HOUSTON — Dallas Cowboys owner Jerry Jones and longtime Seattle Seahawks safety Kenny Easley were selected to the 2017 Pro Football Hall of Fame class on Saturday along with LaDainian Tomlinson, Terrell Davis, Jason Taylor, Kurt Warner and Morten Andersen.
Notably absent from the class are former NFL commissioner Paul Tagliabue and wide receiver Terrell Owens, who called the process “flawed” Saturday night after learning the selection committee did not vote the mercurial receiver into the Hall of Fame in his second year of eligibility.
Tagliabue was commissioner from 1989 to 2006 and has been a regular finalist. There was again broad and intense support for Tagliabue in 2017. He was one of three nominees by the seniors committee, which also added Jones and Easley to the class.
Davis played only 78 games in seven seasons with the Denver Broncos before his career was derailed by injuries. He rushed for 2,008 yards with 21 touchdowns in 1998 and won back-to-back Super Bowl titles.
Easley was a nominee of the Hall’s veterans committee for players whose careers ended at least 25 years ago. The only knock on Easley was a short career (seven years), but he was a five-time Pro Bowl player and defensive player of the year in 1984.
Jones purchased the Dallas Cowboys in 1989 and became the first owner whose team went to the Super Bowl four times in his first seven years with the franchise. Jones is widely involved in NFL ownership committees, including marketing, sponsorship, television, stadium management, labor negotiations and television.
Warner, one of only three quarterbacks to start a Super Bowl for two different franchises, was a finalist for the third time. Warner played in three Super Bowls — two with the St. Louis Rams and another with the Arizona Cardinals — and has the three highest passing yardage totals in the game’s history. The rags-to-riches story was bagging groceries and playing in the Arena Football League in Iowa before he caught on with the Rams as a free agent in 1998.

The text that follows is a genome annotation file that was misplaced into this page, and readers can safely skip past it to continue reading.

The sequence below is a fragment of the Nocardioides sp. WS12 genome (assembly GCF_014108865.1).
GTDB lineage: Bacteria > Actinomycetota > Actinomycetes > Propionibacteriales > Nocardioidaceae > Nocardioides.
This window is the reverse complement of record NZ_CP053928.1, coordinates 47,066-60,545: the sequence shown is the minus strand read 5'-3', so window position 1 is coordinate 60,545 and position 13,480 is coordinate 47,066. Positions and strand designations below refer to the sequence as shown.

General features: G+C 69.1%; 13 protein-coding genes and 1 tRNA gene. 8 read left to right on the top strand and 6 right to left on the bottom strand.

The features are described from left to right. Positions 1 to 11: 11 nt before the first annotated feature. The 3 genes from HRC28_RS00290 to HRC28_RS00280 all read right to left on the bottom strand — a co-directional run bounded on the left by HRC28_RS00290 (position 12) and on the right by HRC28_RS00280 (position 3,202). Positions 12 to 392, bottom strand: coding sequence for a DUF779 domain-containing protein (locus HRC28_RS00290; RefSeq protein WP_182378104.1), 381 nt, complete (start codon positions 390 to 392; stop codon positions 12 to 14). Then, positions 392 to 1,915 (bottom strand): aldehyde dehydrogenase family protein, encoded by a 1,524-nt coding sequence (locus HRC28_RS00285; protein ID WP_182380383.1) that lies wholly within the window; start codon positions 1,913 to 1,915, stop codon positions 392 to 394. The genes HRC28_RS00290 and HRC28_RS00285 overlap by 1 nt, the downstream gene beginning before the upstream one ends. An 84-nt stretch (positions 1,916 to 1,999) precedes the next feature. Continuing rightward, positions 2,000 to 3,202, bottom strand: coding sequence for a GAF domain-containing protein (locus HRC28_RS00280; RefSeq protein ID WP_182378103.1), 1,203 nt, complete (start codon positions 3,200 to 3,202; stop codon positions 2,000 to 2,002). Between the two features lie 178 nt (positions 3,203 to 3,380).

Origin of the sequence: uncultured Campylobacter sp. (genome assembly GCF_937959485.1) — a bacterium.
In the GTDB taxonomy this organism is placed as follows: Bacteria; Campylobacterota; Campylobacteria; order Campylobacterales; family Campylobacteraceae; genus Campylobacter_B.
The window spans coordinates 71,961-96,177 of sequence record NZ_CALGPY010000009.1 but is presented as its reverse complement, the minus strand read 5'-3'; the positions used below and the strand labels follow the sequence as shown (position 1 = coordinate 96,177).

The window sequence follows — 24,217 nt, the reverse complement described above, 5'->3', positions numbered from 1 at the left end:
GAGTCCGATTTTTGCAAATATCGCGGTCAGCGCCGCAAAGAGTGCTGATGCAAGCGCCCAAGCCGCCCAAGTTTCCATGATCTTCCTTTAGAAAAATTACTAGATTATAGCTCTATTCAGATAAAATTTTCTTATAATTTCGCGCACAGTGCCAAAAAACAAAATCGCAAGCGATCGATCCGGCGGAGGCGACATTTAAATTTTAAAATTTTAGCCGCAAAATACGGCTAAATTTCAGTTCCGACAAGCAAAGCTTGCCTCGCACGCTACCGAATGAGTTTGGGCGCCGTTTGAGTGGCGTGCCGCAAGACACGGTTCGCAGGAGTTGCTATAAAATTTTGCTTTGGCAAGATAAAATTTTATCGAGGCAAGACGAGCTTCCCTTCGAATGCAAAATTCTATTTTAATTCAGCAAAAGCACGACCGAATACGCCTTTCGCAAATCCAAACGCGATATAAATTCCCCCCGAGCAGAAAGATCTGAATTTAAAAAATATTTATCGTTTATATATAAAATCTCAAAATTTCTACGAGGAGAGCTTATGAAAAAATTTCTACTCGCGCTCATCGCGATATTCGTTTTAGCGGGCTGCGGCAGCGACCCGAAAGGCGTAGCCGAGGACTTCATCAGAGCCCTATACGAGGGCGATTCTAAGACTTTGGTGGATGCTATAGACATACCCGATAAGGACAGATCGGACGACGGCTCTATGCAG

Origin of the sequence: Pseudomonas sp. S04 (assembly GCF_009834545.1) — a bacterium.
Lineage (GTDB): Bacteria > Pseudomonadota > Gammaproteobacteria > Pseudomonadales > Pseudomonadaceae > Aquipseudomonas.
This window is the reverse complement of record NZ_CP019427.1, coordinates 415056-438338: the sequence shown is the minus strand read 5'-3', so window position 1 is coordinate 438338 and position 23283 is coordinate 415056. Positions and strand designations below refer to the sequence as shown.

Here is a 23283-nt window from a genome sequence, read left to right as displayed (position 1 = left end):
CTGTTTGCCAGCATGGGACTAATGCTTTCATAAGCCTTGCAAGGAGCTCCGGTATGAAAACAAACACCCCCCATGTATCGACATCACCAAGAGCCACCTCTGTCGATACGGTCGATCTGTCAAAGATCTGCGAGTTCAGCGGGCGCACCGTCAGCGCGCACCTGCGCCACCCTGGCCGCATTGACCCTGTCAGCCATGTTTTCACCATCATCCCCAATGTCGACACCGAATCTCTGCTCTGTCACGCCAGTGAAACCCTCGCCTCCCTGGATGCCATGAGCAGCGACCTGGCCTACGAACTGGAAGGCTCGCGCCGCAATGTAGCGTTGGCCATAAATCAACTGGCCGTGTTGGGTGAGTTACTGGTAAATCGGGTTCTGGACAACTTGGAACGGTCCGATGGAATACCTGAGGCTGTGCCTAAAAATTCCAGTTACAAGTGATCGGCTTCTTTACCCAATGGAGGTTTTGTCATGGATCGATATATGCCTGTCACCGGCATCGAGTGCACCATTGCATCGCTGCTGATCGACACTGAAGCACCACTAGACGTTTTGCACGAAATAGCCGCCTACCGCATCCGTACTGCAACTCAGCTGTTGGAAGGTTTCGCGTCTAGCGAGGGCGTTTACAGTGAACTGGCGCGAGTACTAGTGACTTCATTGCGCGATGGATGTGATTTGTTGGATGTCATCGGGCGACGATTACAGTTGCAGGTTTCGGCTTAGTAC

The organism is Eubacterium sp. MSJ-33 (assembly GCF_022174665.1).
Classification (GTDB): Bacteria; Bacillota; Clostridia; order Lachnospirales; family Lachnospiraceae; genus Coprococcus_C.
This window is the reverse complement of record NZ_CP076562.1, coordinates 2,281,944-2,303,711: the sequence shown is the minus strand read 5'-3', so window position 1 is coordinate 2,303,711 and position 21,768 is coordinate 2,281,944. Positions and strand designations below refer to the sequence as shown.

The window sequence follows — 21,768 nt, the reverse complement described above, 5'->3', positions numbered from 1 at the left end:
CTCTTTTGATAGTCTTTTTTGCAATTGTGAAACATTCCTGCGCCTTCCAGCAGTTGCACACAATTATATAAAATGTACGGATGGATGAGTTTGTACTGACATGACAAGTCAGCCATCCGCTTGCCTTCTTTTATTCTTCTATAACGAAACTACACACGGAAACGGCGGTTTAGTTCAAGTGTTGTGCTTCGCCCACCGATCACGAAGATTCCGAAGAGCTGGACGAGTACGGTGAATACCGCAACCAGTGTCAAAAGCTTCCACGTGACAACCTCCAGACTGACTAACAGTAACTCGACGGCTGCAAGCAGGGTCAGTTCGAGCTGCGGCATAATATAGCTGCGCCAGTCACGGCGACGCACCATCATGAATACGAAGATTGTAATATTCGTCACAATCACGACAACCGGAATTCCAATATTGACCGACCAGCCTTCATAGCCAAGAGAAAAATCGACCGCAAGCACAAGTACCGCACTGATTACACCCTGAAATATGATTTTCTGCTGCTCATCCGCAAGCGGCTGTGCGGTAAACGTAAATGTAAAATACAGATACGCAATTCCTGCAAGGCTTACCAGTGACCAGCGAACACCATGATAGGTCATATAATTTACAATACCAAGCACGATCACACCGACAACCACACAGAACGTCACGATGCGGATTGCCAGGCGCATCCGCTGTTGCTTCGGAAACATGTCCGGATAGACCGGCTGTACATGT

Tomlinson, the league’s No. 5 all-time rusher, made the Hall of Fame on the first ballot. The fifth overall pick in 2001 spent nine seasons with the Chargers and played two years with the New York Jets, rushing for 13,684 yards and compiling 162 total touchdowns (17 receiving). Tomlinson had a 100-catch season, a rarity for running backs, and was a four-time All-Pro.
Taylor, a three-time All-Pro who played primarily with the Miami Dolphins, is seventh on the NFL’s quarterback sacks list with 139.5. Only Julius Peppers, who is fifth with 143.5 sacks, and DeMarcus Ware — both of whom played in the NFL last season — are not in the NFL Hall of Fame among the 10 players with the most sacks.
Andersen was a semifinalists for the fifth time. He entered the NFL in 1982 and retired in 2004 after 25 seasons. He set the record for career points (2,544), field goals (565) and game played (382). Andersen played for the Saints, Falcons, Giants, Chiefs and Vikings.
Owens, whose receiving yardage total is exceeded only by Jerry Rice, could face a bigger hurdle next year, when Randy Moss is eligible for the Hall of Fame for the first time. Owens, a finalist for the second year in a row, was such a disruptive teammate that two teams, San Francisco and Philadelphia, got rid of him at the peak of his career.
In 2018, notable first-time Hall of Fame eligible players include Moss, Chicago Bears linebacker Brian Urlacher, Baltimore Ravens linebacker Ray Lewis and Tampa Bay Buccaneers cornerback Ronde Barber.